Tuesday, February 26, 2008

Drunken Polish man went on rampage with golf club

PENSIONERS had to run for cover in a Doncaster social club as a drunken man went on the rampage with a golf club after he was refused more booze.
Women hid in the toilets as 22-year-old Mateusz Rowinski went round smashing glasses, tables and chairs in the bar of the Balby Bridge WMC during a quiet Sunday lunchtime session, a court heard.

The incident was so frightening that one elderly member, in his 80s, feared he was going to have another heart attack.

Robert Rimmer, a member of the club for more than 60 years, said afterwards: "I had never seen anything like that in the club. I was having a quiet rum and peppermint when he started bringing the club down over the tables and smashing glasses. Everyone got out of his way and all the girls ran to the toilet to get away.

"I have had several heart attacks and I was scared that this might have caused another one."

The judge at Doncaster Crown Court, Recorder Peter Kelson, QC, said Rowinski had gone on the rampage.

"The good people of that area are entitled to a quiet drink without people like you, not able to hold your drink, doing something like this."

Rowinski, a warehouseman, who lived only a few doors from the club in Roberts Road, Balby, admitted affray and was jailed for nine months.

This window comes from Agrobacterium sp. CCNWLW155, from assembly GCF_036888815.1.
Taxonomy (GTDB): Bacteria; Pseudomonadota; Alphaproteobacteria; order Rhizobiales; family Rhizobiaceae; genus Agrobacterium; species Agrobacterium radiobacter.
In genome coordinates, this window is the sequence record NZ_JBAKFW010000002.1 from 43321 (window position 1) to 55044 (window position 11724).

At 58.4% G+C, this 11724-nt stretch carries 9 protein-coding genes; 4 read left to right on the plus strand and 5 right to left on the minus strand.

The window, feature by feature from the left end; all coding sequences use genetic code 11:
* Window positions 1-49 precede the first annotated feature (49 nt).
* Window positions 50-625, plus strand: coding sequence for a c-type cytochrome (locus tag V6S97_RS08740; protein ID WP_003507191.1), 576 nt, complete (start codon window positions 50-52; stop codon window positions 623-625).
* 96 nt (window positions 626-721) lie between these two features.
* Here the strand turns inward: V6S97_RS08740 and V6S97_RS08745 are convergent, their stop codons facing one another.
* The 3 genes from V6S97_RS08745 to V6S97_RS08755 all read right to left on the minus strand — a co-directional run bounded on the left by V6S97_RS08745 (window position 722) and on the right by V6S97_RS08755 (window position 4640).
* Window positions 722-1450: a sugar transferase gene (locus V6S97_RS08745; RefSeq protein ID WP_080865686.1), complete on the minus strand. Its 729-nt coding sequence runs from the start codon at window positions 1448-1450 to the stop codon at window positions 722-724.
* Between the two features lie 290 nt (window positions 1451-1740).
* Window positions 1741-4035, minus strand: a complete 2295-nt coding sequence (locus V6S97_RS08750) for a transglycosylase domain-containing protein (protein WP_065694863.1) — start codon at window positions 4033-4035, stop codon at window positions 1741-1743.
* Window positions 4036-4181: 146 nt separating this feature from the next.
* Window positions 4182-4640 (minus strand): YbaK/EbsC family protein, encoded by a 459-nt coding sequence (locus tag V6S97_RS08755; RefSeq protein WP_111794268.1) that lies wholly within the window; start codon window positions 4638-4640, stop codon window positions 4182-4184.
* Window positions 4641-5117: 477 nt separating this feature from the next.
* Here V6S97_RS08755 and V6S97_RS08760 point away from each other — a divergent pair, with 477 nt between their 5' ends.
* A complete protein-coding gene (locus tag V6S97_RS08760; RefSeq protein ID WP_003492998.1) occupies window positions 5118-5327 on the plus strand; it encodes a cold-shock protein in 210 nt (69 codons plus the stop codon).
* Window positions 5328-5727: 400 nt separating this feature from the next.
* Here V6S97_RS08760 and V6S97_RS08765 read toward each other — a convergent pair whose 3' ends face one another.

Prosecutor Carl Fitch said about 20 people, mainly elderly, were in the Balby Bridge one Sunday afternoon last August when Rowinski entered but was refused a drink because he was not a member and appeared drunk.

As he walked out he prodded one of the pensioners with his golf club, which shocked him, but Rowinski returned a few minutes later and "brought the golf club crashing down" on an empty chair at the same table.

Mr Fitch said: "Customers retired to the snooker room and the defendant went on to use the club to smash glasses on tables. All the witnesses were terrified and scared of what was happening."

Police were called and they arrested Rowinski and when he sobered up he said he couldn't remember anything because of the amount he had drunk that day.

Kevin Jones, defending, said his behaviour was inexcusable and it was uncharacteristic because he was not used to drinking to that level.

Mr Jones said Rowinski came to Doncaster looking for work and sent some of his wages back to his family in Poland and was willing to pay compensation to the club if he was given a suspended prison sentence.